The Thin Line Between Gut Commensal and Pathogen

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Science  28 Mar 2003:
Vol. 299, Issue 5615, pp. 1999-2002
DOI: 10.1126/science.1083534

Like any other organ of the human body, the gut flora of higher animals—including humans—is a complex association of cells that collectively performs essential functions (1). Not only does the highly evolved gut flora community extend the processing of undigested food to the benefit of the host, but it also contributes to host defense by limiting colonization of the gastrointestinal (GI) tract by pathogens. The GI tract consortium is, however, unique among organs in important ways. It contains more cells than the rest of the human body. The cells of the gut flora consortium are diverse, consisting of at least 500 different microbial species (most of which have yet to be cultured in vitro), and its composition varies with the organism's age, diet, and health status (1). In this week's issue, Xu et al. on page 2074 (2) and Paulsen et al. on page 2071 (3) report the genome sequences of two notable members of our gut flora: a symbiotic species, Bacteriodes thetaiotaomicron (2), and a rogue commensal-turned-pathogen, vancomycin-resistant Enterococcus faecalis (3). These studies provide molecular insights into the cooperation between human and commensal flora, and also provide clues as to how beneficial, or at least benign microbes can acquire new traits and turn against their human hosts.

Like other organs, the gut flora consortium communicates with surrounding tissues to stimulate development of a host environment that fosters implantation of the flora and nurtures its existence. However, quantitative studies of the interrelationship between human and GI tract flora have been hindered by the complexity, variability, and inability to culture many gut bacteria. Comparisons of conventionally raised and germ-free animals illustrate the contribution of the GI tract flora to animal health. Germ-free rats lacking a GI tract consortium require 30% more calories to maintain body mass than normal rats (4). Evidence suggests that the bacteria of the GI tract consortium contribute to host nutrition by liberating and generating simplified carbohydrates, amino acids, and vitamins (1). Additionally, GI tract bacteria influence the host environment by stimulating vascularization and development of intestinal villi (5), and by promoting host epithelial cell production of fucosylated glycans on which the GI tract bacterium, B. thetaiotaomicron, feeds (6). Thus, both host and flora help to create an environment that fosters the presence of the GI tract consortium, and optimizes the host's ability to capitalize on its presence.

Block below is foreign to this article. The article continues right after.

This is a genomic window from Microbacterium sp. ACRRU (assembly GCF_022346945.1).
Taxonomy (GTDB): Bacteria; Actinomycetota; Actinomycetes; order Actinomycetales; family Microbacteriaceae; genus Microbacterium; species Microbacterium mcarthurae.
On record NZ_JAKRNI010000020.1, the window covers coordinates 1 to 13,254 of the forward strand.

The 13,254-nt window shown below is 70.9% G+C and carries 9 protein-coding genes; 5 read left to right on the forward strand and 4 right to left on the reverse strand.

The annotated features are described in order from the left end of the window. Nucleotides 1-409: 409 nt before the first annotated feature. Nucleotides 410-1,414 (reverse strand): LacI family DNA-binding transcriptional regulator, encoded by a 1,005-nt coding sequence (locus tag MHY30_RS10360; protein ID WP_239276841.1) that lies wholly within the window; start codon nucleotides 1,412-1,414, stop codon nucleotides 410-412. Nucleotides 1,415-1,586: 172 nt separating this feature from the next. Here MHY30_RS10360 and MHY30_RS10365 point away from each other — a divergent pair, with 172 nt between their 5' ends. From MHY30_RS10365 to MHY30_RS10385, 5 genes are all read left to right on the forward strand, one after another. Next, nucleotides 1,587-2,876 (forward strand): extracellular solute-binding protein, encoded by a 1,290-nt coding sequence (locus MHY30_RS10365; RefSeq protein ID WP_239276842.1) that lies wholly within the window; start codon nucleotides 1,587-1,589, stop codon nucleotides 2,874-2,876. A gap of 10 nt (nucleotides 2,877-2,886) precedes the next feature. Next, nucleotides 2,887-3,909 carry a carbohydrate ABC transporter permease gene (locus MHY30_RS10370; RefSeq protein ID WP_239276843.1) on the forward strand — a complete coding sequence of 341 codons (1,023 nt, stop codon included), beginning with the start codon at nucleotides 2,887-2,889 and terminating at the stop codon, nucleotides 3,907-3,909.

B. thetaiotaomicron is one of the most abundant organisms in the human GI tract (7). Its genome is among the largest of bacteria thus far examined, with a large portion devoted to regulating the microenvironment surrounding this bacterium in the highly competitive GI tract (2). Because the GI tract consortium feeds on the unabsorbed remains of the diet, the B. thetaiotaomicron genome is replete with utilization pathways for breaking down undigestible carbohydrates (such as xylan and pullulan). As was predicted from previous studies, this organism's genome also encodes additional enzymes for metabolizing host-derived carbohydrates, including mucin, chondroitin sulfate, hyaluronic acid, and heparin (2). Interestingly, a majority of the glycohydrolase enzymes that break down carbohydrates appear to be localized on or in the surface layer of the bacterial cell wall (see the figure immediately below). This finding implies that B. thetaiotaomicron may liberate sugars not only for its own use, but perhaps also for the benefit of the host as well as other organisms in the immediate microenvironment (2).

Is a microbe man's best friend?

Undigested complex carbohydrate polymers are bound to the surface of the gut bacterium B. thetaiotaomicron. This organism devotes a large portion of its genome to producing surface proteins that bind to carbohydrates in the gut and surface-localized glycohydrolases that liberate simple sugars (blue dots) from complex sugar polymers. These simple sugars can be used by B. thetaiotaomicron itself, a neighboring member of the GI tract consortium (purple spheres), or be absorbed through the intestinal villus into the host bloodstream.


Enterococci, such as E. faecalis, are also prominent members of the GI tract microbial consortium. However, enterococci have gained notoriety because they can cause infections, primarily among hospitalized patients, that are extremely difficult to treat owing to antibiotic resistance (8, 9). Strains of enterococci from GI tracts of healthy humans rarely carry genetic elements conferring additional antibiotic resistance or overt virulence (8, 9). The most problematic enterococcal isolates from infected patients, namely those harboring genes for resistance to multiple antibiotics, appear to constitute a rogue subgroup of the species that, in addition to antibiotic resistance, has also acquired a number of genes conferring infectivity and virulence. Paulsen et al. (3) report the genome sequence of such an infection-derived isolate of E. faecalis, strain V583, which caused the first vancomycin-resistant enterococcal infection reported in the United States (10).